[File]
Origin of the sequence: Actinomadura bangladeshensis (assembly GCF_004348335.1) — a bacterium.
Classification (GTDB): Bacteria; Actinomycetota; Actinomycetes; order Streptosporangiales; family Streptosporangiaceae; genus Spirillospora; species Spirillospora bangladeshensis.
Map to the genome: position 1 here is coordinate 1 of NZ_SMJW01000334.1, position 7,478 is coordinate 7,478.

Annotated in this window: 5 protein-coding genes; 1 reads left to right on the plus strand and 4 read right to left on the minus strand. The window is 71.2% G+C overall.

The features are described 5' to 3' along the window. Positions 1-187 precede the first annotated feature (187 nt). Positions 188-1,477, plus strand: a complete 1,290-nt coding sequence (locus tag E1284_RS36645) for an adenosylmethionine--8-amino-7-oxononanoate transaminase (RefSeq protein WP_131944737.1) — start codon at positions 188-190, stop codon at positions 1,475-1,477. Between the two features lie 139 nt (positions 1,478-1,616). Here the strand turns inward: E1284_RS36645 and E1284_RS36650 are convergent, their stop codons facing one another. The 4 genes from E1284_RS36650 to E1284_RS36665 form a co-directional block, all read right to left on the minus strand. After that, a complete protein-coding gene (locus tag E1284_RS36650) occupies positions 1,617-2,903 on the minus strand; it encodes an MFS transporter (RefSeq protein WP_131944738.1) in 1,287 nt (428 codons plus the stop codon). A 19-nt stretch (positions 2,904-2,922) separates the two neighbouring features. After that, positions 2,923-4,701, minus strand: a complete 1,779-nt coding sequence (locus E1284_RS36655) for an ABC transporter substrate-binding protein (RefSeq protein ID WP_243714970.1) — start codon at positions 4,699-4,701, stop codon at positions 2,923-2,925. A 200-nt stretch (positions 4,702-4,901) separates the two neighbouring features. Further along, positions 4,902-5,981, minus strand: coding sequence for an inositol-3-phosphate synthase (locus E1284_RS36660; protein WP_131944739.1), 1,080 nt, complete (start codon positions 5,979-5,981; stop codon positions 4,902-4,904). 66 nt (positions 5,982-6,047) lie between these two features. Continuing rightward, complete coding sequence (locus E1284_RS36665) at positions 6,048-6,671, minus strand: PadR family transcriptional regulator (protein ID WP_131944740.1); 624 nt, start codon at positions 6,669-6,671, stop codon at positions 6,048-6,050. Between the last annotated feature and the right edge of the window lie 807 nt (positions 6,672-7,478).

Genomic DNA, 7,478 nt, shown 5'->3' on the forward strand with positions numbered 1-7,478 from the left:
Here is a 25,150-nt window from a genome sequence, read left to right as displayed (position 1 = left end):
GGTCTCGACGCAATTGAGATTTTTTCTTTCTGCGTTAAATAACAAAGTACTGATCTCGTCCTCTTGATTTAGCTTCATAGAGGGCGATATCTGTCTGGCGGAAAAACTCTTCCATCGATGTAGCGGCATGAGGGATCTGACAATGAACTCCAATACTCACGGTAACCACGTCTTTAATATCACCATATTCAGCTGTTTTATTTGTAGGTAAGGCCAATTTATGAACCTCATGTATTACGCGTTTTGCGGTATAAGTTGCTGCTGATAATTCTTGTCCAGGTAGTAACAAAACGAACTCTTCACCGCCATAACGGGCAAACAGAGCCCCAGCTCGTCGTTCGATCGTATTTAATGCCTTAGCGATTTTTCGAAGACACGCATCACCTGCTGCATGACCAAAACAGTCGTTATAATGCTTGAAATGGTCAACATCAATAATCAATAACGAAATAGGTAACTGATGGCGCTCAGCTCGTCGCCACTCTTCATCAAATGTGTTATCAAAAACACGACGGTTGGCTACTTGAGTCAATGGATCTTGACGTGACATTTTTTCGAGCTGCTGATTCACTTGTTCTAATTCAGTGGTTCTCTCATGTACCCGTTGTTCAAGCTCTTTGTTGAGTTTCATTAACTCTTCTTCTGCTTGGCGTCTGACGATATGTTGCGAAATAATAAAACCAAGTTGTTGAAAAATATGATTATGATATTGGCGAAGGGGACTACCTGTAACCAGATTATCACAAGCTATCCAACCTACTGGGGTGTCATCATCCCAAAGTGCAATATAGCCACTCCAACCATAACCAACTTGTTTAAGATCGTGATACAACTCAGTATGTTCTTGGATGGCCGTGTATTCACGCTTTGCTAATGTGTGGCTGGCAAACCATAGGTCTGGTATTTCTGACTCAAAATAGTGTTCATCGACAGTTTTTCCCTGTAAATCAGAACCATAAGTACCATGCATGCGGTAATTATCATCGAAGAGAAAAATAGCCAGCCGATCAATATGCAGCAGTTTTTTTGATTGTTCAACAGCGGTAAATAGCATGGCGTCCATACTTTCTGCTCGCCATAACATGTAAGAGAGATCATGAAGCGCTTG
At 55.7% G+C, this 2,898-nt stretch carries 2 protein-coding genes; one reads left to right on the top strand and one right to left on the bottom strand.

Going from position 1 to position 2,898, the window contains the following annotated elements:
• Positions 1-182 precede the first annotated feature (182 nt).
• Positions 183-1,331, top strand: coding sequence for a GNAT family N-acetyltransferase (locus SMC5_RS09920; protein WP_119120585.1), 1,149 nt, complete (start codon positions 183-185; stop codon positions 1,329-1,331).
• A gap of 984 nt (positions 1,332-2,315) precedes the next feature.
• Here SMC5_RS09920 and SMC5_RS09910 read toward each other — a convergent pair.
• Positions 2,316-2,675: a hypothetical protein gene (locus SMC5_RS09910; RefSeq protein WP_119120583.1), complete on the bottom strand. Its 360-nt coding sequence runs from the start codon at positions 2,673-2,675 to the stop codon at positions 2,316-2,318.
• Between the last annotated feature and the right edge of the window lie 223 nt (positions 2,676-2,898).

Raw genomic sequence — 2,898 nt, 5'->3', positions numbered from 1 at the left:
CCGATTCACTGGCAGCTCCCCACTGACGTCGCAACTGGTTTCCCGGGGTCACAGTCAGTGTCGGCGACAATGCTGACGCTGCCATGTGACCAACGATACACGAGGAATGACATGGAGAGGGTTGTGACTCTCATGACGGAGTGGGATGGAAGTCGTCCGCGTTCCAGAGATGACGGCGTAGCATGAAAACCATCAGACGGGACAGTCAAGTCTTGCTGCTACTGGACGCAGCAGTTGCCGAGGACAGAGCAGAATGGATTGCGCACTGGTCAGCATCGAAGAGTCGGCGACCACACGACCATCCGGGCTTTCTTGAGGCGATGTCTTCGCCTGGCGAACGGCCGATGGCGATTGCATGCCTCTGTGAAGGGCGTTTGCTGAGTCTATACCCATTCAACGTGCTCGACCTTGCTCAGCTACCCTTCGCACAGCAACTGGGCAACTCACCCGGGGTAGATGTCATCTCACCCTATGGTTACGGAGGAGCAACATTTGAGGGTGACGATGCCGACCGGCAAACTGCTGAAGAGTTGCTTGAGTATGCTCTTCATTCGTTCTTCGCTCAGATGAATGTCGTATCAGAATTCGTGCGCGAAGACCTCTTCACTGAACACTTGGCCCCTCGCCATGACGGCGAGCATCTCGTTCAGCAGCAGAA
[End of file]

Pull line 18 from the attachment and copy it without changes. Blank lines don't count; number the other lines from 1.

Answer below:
CCGATTCACTGGCAGCTCCCCACTGACGTCGCAACTGGTTTCCCGGGGTCACAGTCAGTGTCGGCGACAATGCTGACGCTGCCATGTGACCAACGATACACGAGGAATGACATGGAGAGGGTTGTGACTCTCATGACGGAGTGGGATGGAAGTCGTCCGCGTTCCAGAGATGACGGCGTAGCATGAAAACCATCAGACGGGACAGTCAAGTCTTGCTGCTACTGGACGCAGCAGTTGCCGAGGACAGAGCAGAATGGATTGCGCACTGGTCAGCATCGAAGAGTCGGCGACCACACGACCATCCGGGCTTTCTTGAGGCGATGTCTTCGCCTGGCGAACGGCCGATGGCGATTGCATGCCTCTGTGAAGGGCGTTTGCTGAGTCTATACCCATTCAACGTGCTCGACCTTGCTCAGCTACCCTTCGCACAGCAACTGGGCAACTCACCCGGGGTAGATGTCATCTCACCCTATGGTTACGGAGGAGCAACATTTGAGGGTGACGATGCCGACCGGCAAACTGCTGAAGAGTTGCTTGAGTATGCTCTTCATTCGTTCTTCGCTCAGATGAATGTCGTATCAGAATTCGTGCGCGAAGACCTCTTCACTGAACACTTGGCCCCTCGCCATGACGGCGAGCATCTCGTTCAGCAGCAGAA